Our tests ask neither about the history of disabilities, nor about their presence. Moreover, we avoid questions about private matters, questions which (in a different context) have been successfully challenged in one state supreme court. We neither examine, nor report responses to individual questions, be they common or deviant. Our programs and reports speak not in diagnoses, but in probabilities of good or poor officer performance.



We have made some changes designed to reduce the chances of departments who use our services being challenged for possible violation of ADA. They are as follows:

  1. Our test have never asked about, nor focused upon the diagnosis of mental or emotional illnesses or disabilities. In fact, we selected our tests in part to avoid that type of inquiry, believing that certain often asked questions are not the business of the (potential) employer. Rather, we have evaluated traits and characteristics which relate clearly to the job demands of public safety. Nevertheless, there were places in our reports where we followed old habits of the “psychologist trade” and lapsed into language that could be misinterpreted. We have revised those few places.
  2. Our efforts to provide departments with the maximum amount of useful information have resulted in our furnishing three reports, only one of which was addressed to the hiring decision. These have, by all accounts, been helpful to various departments in some cases. We furnished them routinely because, frankly, it was more efficient than producing them at a later point in time.

With the advent of ADA, two of these reports could cause problems if considered in the pre-employment phase. One, which speaks to the issues of management of stress related disorders, could be interpreted as medically related and thus inappropriate pre-employment under ADA. The detailed psychological report, while not diagnostic or disability-oriented, nevertheless “speaks to” the clinical psychologist or psychiatrist and, again, could be misinterpreted as “medically related.” Again, that may make it inappropriate pre-employment under ADA.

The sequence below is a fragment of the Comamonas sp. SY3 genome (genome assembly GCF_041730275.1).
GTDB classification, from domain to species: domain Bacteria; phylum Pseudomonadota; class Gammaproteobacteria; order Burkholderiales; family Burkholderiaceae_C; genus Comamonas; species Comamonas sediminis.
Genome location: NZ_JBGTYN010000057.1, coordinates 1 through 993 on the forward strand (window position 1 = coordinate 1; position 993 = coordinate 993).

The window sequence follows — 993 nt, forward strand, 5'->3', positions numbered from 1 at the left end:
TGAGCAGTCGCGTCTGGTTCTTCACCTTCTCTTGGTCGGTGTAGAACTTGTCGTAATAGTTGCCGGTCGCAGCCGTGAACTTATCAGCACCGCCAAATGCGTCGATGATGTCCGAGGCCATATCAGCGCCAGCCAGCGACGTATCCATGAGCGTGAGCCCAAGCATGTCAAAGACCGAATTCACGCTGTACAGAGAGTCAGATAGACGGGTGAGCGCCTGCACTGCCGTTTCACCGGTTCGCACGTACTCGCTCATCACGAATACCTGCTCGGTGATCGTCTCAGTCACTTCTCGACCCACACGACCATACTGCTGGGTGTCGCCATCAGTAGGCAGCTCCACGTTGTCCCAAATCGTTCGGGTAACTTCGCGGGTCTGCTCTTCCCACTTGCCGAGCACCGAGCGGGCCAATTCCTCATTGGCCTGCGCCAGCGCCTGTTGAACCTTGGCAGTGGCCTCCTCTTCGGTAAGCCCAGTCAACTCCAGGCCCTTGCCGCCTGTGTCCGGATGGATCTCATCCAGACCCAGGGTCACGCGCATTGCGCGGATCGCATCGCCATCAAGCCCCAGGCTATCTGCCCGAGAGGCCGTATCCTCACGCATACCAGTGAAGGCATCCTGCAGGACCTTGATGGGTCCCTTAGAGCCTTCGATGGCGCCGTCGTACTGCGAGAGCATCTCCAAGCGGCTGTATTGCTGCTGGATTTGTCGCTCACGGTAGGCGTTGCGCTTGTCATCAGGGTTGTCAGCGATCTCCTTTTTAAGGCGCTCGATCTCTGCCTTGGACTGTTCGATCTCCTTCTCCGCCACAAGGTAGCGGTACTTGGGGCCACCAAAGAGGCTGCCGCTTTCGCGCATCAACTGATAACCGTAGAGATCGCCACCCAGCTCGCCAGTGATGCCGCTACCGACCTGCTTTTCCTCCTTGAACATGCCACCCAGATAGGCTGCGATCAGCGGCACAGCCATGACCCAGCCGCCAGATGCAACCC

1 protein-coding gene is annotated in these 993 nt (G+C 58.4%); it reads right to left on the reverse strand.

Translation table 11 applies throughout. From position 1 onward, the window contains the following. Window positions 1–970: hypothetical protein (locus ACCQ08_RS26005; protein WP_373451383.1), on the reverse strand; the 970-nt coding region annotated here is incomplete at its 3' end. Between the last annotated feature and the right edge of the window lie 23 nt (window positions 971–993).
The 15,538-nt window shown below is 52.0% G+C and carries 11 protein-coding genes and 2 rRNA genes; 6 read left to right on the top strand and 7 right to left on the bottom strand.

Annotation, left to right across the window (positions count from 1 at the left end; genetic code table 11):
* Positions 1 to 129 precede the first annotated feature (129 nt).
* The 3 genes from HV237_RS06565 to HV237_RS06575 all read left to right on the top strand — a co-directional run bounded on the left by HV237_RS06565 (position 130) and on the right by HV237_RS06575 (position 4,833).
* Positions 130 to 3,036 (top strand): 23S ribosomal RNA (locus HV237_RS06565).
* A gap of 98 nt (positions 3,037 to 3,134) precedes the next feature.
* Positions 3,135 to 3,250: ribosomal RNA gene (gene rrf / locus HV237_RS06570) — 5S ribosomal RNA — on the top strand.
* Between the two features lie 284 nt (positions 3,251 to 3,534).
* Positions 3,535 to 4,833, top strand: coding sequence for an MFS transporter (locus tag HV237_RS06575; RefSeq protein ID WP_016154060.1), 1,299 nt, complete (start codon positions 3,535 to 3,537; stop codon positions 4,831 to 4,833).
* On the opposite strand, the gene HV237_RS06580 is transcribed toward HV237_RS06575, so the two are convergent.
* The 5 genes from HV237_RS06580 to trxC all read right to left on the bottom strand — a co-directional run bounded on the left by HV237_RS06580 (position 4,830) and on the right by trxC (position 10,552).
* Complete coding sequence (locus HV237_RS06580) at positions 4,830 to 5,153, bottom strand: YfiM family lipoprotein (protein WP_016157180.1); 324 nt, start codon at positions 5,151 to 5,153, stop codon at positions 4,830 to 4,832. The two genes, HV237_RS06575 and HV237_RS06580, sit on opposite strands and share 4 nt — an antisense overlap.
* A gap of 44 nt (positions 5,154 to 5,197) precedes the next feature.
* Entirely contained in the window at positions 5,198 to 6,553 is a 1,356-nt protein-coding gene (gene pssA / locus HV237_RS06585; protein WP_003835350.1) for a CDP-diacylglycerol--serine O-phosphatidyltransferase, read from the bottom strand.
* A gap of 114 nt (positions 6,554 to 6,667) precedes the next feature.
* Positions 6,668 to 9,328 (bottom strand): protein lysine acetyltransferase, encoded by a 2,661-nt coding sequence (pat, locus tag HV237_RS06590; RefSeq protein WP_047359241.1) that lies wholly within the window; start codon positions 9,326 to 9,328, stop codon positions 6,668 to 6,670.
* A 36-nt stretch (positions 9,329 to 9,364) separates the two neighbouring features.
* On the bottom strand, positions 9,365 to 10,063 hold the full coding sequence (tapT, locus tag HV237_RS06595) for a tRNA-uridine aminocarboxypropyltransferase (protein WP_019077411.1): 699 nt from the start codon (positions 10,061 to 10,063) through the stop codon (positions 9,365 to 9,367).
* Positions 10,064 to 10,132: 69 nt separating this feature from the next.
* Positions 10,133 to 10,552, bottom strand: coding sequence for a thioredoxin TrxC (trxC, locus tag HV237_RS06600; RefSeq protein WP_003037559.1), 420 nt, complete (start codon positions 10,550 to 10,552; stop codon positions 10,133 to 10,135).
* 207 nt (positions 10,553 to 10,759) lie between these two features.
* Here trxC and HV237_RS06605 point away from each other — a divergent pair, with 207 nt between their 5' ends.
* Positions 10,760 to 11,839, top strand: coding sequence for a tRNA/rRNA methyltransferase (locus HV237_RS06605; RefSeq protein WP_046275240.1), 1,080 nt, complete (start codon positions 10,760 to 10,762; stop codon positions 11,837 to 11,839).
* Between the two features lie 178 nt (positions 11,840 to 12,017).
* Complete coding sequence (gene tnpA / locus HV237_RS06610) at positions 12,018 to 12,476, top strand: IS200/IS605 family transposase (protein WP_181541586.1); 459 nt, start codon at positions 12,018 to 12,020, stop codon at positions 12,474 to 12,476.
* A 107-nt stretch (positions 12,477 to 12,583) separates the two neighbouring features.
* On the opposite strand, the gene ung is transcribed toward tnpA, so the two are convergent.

We have therefore decided to alter the manner in which these reports are furnished. Routinely, the department will receive the normal report containing hiring recommendations, bound in a light blue folder, as has been the case to date. The other two reports, bound in tan and yellow colored folders, will be sent to the department only when we are notified that the person has progressed to the stage of, at least, a conditional offer of employment. There will be no additional cost to the department for this somewhat more demanding service. Alternatively, if you plan to test after giving a conditional offer of employment, simply let us know and we will send all three reports, initially.



Many psychological experts believe that psychological screening of public safety candidates violates neither the spirit nor the letter of ADA. We heartily agree. To reduce the possibility of challenge for departments using our service, we have made some modest changes in reporting and in procedures.

Public Safety Department commanders should, nevertheless, be aware that no one can predict, at this stage, what various courts may decide as the interpret ADA. While courts have historically been supportive of public safety needs for competent, dependable officers, there are no guarantees. Proper caution and suitable legal consultation are recommended.